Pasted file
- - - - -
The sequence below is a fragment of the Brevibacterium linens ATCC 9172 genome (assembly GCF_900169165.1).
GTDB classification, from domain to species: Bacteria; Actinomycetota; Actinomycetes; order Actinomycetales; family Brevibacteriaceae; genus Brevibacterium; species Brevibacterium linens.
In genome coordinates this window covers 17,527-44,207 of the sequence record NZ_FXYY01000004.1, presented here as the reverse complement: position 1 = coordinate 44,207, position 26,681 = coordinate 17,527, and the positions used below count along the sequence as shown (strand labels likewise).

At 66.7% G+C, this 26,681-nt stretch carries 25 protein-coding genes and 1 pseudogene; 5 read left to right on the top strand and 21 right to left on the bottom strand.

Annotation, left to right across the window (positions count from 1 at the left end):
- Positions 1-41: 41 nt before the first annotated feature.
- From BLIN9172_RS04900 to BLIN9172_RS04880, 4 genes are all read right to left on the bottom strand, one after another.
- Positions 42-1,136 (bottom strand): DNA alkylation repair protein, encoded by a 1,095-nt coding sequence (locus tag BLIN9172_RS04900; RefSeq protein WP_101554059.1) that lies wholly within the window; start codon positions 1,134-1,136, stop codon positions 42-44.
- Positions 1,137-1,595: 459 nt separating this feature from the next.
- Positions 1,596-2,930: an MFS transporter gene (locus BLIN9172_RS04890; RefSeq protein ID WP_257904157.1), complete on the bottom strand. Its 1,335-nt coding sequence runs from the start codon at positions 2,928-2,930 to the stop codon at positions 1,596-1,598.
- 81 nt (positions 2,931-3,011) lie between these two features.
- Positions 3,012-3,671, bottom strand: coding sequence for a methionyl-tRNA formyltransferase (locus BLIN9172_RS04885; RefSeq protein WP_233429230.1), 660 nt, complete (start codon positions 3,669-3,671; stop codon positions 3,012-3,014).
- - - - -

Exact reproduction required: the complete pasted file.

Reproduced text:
The sequence below is a fragment of the Brevibacterium linens ATCC 9172 genome (assembly GCF_900169165.1).
GTDB classification, from domain to species: Bacteria; Actinomycetota; Actinomycetes; order Actinomycetales; family Brevibacteriaceae; genus Brevibacterium; species Brevibacterium linens.
In genome coordinates this window covers 17,527-44,207 of the sequence record NZ_FXYY01000004.1, presented here as the reverse complement: position 1 = coordinate 44,207, position 26,681 = coordinate 17,527, and the positions used below count along the sequence as shown (strand labels likewise).

At 66.7% G+C, this 26,681-nt stretch carries 25 protein-coding genes and 1 pseudogene; 5 read left to right on the top strand and 21 right to left on the bottom strand.

Annotation, left to right across the window (positions count from 1 at the left end):
- Positions 1-41: 41 nt before the first annotated feature.
- From BLIN9172_RS04900 to BLIN9172_RS04880, 4 genes are all read right to left on the bottom strand, one after another.
- Positions 42-1,136 (bottom strand): DNA alkylation repair protein, encoded by a 1,095-nt coding sequence (locus tag BLIN9172_RS04900; RefSeq protein WP_101554059.1) that lies wholly within the window; start codon positions 1,134-1,136, stop codon positions 42-44.
- Positions 1,137-1,595: 459 nt separating this feature from the next.
- Positions 1,596-2,930: an MFS transporter gene (locus BLIN9172_RS04890; RefSeq protein ID WP_257904157.1), complete on the bottom strand. Its 1,335-nt coding sequence runs from the start codon at positions 2,928-2,930 to the stop codon at positions 1,596-1,598.
- 81 nt (positions 2,931-3,011) lie between these two features.
- Positions 3,012-3,671, bottom strand: coding sequence for a methionyl-tRNA formyltransferase (locus BLIN9172_RS04885; RefSeq protein WP_233429230.1), 660 nt, complete (start codon positions 3,669-3,671; stop codon positions 3,012-3,014).